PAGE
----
I enjoyed my meals on Economy Class on Singapore Airlines, Japan Airlines and Thai Airways. And recently, I also enjoyed the meals served on my Qantas flights between Manila, Sydney and Melbourne. Here are some photos from those flights:
Healthy snack on my Melbourne to Sydney flight with Qantas
Beef and steamed vegetables on my flight back to Manila
Ice cream bar for dessert
Afternoon snack – the noodles were good
My flight to Melbourne was via Sydney. I chose Qantas because of the more favorable schedule as well as the cheaper fares the schedule provided compared with Philippine Airlines and Singapore Airlines (via Singapore). And so knowing I would have to transfer at Sydney airport, I decided to have more than an hour’s layover there. It turned out to be a good decision as we had to pick-up our luggage, clear customs and then walk over to the transfer area at the international terminal to have our check-in luggage tagged and dropped off before proceeding to ride a transporter (bus) to the domestic terminal. It was also a good thing that Qantas already thought about such transfers and had good facilities and service for such. Needless to say, the transfer was smooth/efficient.
We had to get our baggage after clearing immigration
We had to walk towards the Qantas transfer facility to have our baggage tagged and dropped off for our connecting flights. In my case, that was for my journey to Melbourne.
After dropping off our luggage, we waited to board the bus that would take us to the domestic terminal. The service frequencies are shown in the sign above.
I was near the front of the line is I was able to board early and take a photo as people were just filling the bus.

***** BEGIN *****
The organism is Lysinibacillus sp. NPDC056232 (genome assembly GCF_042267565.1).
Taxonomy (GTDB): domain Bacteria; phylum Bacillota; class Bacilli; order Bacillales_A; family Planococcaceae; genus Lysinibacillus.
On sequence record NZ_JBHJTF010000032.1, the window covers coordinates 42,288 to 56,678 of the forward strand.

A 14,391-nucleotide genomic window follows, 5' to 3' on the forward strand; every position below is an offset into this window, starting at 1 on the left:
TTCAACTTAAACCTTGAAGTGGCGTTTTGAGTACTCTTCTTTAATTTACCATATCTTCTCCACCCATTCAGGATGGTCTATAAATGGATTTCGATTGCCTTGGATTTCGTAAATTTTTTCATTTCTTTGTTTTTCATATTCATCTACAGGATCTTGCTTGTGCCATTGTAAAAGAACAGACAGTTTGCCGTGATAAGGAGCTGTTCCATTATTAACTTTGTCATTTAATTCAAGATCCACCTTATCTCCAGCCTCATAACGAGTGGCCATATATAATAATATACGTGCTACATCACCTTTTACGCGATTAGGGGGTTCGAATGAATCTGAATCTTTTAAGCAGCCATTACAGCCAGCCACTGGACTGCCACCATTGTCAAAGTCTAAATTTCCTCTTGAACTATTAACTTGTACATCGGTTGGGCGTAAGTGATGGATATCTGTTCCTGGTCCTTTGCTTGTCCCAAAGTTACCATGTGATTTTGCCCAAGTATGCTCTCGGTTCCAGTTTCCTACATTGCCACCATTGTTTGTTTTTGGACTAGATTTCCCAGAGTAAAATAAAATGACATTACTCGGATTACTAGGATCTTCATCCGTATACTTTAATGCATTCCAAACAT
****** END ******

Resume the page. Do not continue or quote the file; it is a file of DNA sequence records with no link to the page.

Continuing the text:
Scenes of aircraft ground operations while we were in transit from the international terminal to the domestic terminal includes this American Airlines jet replenishing on inflight meals.
Here’s another view of the same jet getting serviced at the airport.
This is how the bus looks once it fills with people
This is the scene when we arrived at the domestic terminal. Passengers at the terminal were also waiting to board the bus bound for the international terminal.
En route to my boarding gate, I took a few photos of the corridor lined with various shops.
There were also cafes and restaurants for those wanting to have or grab a quick meal or drink.
I arrived at the boarding gate with much time ahead of my flight. There were, however, many passengers already waiting, too.
It seems crowded but there were enough seats for those wanting to relax while waiting for the boarding call. Others seem to prefer just standing (healthier?) there. It was still early in the morning so most people were just quiet or conversing softly with fellow travelers. I myself was a bit sleepy and looking forward to taking a nap on the 1.5-hour flight to Melbourne.